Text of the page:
Saturday, June 12, 2010

Napalm Health Spa Report 2010

Five poems in Napalm Health Spa Report 2010, Jim Cohn's excellent long-running annual. One of the poems is about 18 years old. I have lots of unpublished poems I like that I just never found a home for, or set aside unfinished because there was something in them I couldn't get right. My only loose rule is, "Is this a poem I could write now?" For the voice & craft, not necessarily the content. Last year I published a poem from the '80s about a former girlfriend's 12 year old niece now married with a child. I happened to come across it in a file folder, read it, & realized exactly what was wrong with it, required a very simple revision. That must be a common thing, artists getting ahead of themselves, & finding themselves in unfamiliar places, haven't learned how handle the creative situation yet, & later it's no problem at all. Also learn where not to go, where one doesn't have the aptitude. I have those kinds of poems, & have published some of them because they're fun to read even though they ultimately fall flat. More difficult for painters & sculptors, expensive to use up materials for a failed work.

My impulse to write poems as a matter of habit petered out in the '90s. A few reasons. I wasn't successful enough as a public poet, locally, wasn't "in demand" for readings, & didn't enjoy doing them much anyway, although they 're the foundation for becoming known, how you make connections. Radio was using a lot of my creative energy. I began feeling some strong limitations of talent. & short prose was more comfortable for daily writing, & I had outlets for it that didn't require waiting a year between creation & appearance in print. Not needing to generate many poems, to push them into existence, I became less concerned with consistency. Now I describe it as learning to toss a knuckleball. Of course, I'd always been throwing them. A handful of poets, including Jim Cohn, had liked that about them all along. Visual artists liked them. & professional prose writers liked them. I made "serious" poems but maybe I wasn't a "serious" enough poet for other poets in Jersey.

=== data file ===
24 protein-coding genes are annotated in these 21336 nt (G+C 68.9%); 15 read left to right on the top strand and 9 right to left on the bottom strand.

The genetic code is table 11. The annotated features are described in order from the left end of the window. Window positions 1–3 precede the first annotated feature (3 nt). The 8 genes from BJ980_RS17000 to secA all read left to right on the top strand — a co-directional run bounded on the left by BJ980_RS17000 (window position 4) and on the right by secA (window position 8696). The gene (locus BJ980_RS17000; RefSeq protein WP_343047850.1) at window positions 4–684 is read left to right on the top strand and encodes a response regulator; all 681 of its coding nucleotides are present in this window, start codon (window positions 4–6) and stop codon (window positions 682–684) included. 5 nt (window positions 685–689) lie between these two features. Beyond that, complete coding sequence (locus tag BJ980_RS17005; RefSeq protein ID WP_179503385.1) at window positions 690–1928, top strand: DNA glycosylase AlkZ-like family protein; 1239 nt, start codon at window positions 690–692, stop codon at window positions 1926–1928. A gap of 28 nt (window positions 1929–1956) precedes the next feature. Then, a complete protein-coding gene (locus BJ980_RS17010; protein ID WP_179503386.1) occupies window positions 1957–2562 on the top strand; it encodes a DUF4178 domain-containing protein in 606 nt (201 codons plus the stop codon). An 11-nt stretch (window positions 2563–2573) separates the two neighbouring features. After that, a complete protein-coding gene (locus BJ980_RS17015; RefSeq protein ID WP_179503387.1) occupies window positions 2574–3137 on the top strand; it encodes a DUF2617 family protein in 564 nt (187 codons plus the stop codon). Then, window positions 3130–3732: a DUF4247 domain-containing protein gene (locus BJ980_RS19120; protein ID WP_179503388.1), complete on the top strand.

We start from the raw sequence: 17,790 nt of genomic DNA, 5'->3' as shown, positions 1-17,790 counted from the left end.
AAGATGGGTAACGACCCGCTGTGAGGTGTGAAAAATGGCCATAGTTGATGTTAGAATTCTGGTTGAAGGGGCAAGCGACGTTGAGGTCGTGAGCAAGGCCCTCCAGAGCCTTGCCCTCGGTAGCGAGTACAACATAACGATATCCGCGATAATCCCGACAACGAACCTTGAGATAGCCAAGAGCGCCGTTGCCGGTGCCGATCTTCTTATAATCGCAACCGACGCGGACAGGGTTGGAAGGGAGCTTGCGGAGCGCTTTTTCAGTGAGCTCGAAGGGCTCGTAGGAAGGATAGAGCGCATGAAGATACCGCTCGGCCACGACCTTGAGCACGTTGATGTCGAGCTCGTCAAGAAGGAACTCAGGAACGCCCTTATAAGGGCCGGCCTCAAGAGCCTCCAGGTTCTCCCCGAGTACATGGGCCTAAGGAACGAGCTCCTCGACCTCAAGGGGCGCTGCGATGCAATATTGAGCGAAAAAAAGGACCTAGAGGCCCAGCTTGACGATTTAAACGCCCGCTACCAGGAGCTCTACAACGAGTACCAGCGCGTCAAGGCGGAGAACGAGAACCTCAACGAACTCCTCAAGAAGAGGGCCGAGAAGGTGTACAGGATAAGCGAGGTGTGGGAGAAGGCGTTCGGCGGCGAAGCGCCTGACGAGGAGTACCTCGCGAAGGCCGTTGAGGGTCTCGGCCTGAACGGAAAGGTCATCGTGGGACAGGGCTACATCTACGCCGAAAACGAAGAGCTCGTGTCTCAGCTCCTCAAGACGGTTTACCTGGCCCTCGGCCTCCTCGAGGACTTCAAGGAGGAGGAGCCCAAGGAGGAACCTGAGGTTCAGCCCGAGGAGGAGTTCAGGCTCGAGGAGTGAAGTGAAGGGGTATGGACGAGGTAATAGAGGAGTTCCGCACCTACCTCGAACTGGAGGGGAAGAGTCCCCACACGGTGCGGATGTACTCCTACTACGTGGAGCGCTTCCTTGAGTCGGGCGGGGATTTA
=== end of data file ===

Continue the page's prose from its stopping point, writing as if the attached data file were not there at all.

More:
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"I had outlets for it that didn't require waiting a year between creation & appearance to push them into existence." This is why I stopped writing short stories for print publications. I once submitted a story to, I think, Zoetrope magazine. A year later, I got a response, with the subject line, "No, but." They liked my submission, wouldn't print it, but wanted to see more stuff, so they gave me a subject line I was supposed to use to get stuff read. And I'm thinking, I'm having a life here, I'm supposed to wait untold months for you to DECIDE if I can appear in your magazine that no one anywhere buys or reads? I once read an interview with an editor at some "major" quarterly like Mid-American Review or something. He said they had a subscriber base of maybe 2500 subscribers (mostly agents who threw them out unread, and libraries) and received something like 12000 submissions a year.
A young editor from a local weekly newspaper heard me on WFMU taking about seeing an Elvis impersonator at the post office, for a new stamp. He'd been there, too. So I just began writing about that kind of stuff, & had a local newspaper column whenever I had something to submit. I wasn't paid, but I wasn't paid for poems, either, except in copies. Later, a higher up at the paper's publisher overruled my local editor & refused to submit any of my columns to the Jersey Press Association annual competition because I wasn't "paid." I was outraged. I was convinced I would win a category - & make the paper & editor look good. I said, "I'll give you ten bucks & you can just hand it back to me."
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